A low-key, near-total charmer, writer-director Charles Poekel's "Christmas, Again" captures something ineffably moving about the holiday grind, as depicted in the life of a seasonal Christmas tree seller. Indie stalwart Kentucker Audley, an actor with wonderfully watchful, sad eyes, plays Noel, an itinerant builder whose Decembers are spent in a cold camper on a Brooklyn street surrounded by firs, stands and colored lights, working the night shift.
Customers ask about "that nice girl" who was around last year, and we know this is a painful subject. Noel's loneliness is palpable, even worrisome, but not pitying, and thankfully, he's not cynical about the gig: He smiles easily at kids and likes helping customers buy into the illusion that something cut from its roots is one of the season's most enduring symbols of life and togetherness.
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He also rescues an unconscious young woman (Hannah Gross) from freezing overnight on a park bench, and when she returns the next day with a pie, it's clear something's in store for Noel.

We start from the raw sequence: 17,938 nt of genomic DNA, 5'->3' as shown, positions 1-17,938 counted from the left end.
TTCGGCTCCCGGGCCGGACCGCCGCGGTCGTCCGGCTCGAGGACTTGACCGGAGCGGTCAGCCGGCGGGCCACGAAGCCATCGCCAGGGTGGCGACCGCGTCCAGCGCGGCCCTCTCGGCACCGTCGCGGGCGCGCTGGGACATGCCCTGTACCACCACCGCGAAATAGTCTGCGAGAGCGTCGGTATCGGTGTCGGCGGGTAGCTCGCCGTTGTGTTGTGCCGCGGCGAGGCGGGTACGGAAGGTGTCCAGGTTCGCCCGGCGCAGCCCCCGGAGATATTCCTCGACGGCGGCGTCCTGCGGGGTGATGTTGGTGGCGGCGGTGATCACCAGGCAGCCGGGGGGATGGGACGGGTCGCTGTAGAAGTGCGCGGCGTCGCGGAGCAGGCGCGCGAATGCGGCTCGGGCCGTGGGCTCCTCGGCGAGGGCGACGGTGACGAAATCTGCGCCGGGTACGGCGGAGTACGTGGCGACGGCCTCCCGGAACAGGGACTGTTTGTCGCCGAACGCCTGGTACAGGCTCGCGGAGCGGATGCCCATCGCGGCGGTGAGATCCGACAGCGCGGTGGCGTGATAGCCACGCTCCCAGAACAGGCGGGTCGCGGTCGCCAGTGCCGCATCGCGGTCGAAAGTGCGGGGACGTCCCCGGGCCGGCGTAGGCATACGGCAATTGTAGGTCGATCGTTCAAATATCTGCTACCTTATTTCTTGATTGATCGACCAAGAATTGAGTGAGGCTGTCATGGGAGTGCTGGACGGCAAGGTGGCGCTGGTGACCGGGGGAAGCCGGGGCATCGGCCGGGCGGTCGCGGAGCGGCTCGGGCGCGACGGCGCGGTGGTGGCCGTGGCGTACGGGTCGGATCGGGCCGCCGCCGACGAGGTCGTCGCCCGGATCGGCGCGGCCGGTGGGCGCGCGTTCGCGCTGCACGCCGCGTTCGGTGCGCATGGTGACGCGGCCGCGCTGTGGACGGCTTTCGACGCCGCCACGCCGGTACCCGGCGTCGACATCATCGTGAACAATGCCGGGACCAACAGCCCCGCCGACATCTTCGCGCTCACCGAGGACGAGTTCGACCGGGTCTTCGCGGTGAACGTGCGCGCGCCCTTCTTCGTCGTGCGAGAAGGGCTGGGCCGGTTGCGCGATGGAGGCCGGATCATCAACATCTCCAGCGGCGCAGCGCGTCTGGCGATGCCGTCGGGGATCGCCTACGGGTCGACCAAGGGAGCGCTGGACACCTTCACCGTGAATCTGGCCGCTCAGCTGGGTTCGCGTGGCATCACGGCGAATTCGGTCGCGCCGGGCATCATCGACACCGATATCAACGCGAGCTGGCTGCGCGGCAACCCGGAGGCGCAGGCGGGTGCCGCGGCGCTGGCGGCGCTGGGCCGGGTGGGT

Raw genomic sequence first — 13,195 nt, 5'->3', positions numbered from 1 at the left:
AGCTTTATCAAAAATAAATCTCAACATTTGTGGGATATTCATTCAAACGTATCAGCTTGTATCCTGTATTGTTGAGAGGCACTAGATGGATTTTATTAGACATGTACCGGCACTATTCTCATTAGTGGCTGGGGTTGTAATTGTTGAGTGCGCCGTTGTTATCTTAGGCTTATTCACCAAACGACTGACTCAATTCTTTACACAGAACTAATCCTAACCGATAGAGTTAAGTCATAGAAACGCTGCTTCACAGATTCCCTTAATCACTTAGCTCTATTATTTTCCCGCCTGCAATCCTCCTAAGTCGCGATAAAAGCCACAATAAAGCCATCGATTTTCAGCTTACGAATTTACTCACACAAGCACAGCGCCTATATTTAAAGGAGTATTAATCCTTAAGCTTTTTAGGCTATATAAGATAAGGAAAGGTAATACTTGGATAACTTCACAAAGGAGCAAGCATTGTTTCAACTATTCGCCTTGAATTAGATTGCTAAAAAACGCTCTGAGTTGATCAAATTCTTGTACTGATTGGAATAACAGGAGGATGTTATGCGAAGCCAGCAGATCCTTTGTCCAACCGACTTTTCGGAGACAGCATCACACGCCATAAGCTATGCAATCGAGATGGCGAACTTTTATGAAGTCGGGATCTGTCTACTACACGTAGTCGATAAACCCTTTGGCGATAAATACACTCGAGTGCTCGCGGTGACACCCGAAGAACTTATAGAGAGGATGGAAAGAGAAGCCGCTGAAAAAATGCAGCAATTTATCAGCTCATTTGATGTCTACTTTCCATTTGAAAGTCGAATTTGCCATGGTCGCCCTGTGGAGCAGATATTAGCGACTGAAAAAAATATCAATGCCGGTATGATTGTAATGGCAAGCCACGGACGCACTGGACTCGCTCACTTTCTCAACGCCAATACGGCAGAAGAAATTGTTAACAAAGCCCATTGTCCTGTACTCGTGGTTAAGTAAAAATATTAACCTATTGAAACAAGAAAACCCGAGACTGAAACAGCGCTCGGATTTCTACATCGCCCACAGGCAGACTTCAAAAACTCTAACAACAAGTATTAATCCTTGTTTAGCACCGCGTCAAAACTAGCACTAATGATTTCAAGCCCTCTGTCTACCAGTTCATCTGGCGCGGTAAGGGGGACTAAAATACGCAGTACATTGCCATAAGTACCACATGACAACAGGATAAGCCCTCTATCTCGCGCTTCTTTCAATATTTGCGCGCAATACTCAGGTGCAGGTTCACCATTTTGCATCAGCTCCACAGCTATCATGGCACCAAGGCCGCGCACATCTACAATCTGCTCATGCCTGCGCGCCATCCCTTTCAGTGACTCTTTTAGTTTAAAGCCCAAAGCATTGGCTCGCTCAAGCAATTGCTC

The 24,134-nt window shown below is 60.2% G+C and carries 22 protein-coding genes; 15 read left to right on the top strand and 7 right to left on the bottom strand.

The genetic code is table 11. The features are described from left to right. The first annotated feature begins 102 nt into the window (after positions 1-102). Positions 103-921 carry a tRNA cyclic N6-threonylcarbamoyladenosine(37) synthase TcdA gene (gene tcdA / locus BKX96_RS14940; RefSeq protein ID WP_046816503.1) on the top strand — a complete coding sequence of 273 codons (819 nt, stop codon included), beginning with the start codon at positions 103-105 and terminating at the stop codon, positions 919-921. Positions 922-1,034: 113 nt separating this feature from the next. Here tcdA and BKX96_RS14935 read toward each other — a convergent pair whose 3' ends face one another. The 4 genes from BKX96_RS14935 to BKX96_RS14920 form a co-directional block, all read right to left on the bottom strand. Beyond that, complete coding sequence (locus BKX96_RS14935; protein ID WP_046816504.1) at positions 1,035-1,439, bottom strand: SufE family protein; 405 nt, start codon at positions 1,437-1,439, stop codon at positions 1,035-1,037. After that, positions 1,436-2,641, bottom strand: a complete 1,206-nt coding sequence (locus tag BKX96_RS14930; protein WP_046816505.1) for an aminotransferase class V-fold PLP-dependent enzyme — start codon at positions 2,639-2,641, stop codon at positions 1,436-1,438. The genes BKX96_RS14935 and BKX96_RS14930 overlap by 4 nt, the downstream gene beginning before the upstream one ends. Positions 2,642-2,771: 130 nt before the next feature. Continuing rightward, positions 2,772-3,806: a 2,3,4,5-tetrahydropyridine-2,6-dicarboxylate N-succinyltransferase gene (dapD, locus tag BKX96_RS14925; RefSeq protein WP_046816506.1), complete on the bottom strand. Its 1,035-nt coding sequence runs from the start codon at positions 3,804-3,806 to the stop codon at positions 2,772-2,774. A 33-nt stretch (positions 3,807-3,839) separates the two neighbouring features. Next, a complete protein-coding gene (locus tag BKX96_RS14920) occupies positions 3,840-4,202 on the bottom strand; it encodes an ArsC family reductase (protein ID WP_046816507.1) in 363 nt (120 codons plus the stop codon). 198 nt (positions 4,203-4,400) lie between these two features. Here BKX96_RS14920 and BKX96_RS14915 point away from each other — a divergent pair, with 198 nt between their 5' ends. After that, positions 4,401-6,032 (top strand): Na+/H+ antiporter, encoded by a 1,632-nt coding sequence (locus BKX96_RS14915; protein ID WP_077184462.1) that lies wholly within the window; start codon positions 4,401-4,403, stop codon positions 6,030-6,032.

But the emotions aren't easily pegged in Poekel's sweetly offbeat tale, shot in warmly grainy 16mm by Sean Price Williams. By the story's close on Christmas morning, the faintly scented air of hard work, kindness and melancholy left behind is as quietly real and beautiful as that from any other beloved holiday classic. One can easily imagine an alternate universe in which Charles M. Schulz's holiday-challenged boy hero makes his own yearly pilgrimage to the gemlike "Christmas, Again" to help navigate the season.